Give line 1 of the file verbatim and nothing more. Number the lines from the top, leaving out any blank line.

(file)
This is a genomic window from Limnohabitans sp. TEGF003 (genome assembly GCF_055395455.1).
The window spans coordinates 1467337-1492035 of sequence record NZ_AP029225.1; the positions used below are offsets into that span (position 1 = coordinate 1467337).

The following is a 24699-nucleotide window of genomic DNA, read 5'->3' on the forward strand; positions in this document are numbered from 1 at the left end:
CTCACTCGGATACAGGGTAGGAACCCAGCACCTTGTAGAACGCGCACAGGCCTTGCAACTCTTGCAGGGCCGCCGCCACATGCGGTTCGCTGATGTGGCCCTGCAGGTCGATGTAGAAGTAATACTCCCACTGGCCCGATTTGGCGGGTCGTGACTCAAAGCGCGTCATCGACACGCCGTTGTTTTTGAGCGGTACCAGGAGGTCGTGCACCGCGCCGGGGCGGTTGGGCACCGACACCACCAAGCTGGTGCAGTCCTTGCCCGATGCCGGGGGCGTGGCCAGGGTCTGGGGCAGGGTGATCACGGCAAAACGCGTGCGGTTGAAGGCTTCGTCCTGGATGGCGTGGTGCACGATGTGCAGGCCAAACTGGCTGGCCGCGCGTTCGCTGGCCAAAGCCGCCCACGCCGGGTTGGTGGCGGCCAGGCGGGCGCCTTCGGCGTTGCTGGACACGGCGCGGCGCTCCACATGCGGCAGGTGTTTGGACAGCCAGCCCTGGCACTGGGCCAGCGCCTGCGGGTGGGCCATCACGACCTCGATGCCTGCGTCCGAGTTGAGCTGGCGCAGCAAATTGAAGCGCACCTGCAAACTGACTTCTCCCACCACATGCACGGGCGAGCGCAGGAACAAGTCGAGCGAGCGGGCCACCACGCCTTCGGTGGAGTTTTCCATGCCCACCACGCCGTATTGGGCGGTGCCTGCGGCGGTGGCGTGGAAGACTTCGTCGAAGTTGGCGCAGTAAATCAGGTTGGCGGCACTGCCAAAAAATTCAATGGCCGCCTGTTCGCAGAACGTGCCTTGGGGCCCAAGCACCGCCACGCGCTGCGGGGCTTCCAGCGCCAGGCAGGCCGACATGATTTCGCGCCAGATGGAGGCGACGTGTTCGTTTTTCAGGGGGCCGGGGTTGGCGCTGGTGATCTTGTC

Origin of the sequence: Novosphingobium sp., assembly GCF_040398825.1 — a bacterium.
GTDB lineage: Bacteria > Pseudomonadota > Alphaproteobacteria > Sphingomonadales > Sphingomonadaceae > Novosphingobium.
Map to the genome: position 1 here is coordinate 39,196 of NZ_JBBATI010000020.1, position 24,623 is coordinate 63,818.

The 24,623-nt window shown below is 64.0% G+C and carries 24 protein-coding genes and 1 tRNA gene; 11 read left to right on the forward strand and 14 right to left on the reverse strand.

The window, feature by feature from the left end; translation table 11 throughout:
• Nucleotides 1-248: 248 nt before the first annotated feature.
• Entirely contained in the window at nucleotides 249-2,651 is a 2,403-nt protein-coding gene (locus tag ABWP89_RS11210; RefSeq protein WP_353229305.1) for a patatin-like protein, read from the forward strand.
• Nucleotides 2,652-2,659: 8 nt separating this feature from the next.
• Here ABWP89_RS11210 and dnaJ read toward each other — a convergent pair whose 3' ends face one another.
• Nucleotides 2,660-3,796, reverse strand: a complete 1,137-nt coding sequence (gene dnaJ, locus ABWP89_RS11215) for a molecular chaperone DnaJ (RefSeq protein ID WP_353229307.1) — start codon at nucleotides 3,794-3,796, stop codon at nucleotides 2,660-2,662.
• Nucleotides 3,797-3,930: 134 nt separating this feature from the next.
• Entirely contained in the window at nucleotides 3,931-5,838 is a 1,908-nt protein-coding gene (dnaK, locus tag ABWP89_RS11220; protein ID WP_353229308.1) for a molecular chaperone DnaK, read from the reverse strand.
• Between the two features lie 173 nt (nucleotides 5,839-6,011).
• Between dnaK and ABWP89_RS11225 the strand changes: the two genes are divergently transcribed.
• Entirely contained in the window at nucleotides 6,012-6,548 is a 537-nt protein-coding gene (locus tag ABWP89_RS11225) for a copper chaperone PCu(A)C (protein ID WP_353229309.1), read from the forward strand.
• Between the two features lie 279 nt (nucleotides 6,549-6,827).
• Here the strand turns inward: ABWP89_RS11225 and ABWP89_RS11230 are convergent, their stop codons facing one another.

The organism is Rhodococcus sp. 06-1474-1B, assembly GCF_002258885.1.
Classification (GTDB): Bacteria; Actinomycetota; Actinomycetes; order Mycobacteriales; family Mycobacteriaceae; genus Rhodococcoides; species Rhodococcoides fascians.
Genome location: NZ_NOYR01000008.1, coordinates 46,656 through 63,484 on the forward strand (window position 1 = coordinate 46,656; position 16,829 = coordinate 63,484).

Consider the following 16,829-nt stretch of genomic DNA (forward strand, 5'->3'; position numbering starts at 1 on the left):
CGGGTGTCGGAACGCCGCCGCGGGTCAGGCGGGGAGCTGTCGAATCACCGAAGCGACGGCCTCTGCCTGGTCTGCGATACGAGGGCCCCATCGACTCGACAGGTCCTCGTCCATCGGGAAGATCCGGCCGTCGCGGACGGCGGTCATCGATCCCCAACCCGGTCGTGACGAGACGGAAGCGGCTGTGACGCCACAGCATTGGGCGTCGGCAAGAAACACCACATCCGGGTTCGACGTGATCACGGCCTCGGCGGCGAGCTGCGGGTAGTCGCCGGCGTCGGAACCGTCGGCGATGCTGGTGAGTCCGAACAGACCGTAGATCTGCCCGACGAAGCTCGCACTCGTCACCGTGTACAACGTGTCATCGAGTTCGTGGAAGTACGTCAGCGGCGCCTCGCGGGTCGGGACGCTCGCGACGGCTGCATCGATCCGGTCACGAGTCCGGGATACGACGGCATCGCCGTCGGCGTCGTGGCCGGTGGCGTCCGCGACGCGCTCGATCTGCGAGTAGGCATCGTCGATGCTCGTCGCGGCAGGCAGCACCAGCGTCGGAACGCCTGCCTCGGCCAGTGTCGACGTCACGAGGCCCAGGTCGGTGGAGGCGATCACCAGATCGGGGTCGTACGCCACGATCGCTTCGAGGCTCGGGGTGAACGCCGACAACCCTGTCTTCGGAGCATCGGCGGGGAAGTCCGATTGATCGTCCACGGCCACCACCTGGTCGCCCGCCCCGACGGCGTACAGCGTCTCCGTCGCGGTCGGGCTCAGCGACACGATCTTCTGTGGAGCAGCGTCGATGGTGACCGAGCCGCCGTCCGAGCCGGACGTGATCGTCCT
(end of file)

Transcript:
This is a genomic window from Limnohabitans sp. TEGF003 (genome assembly GCF_055395455.1).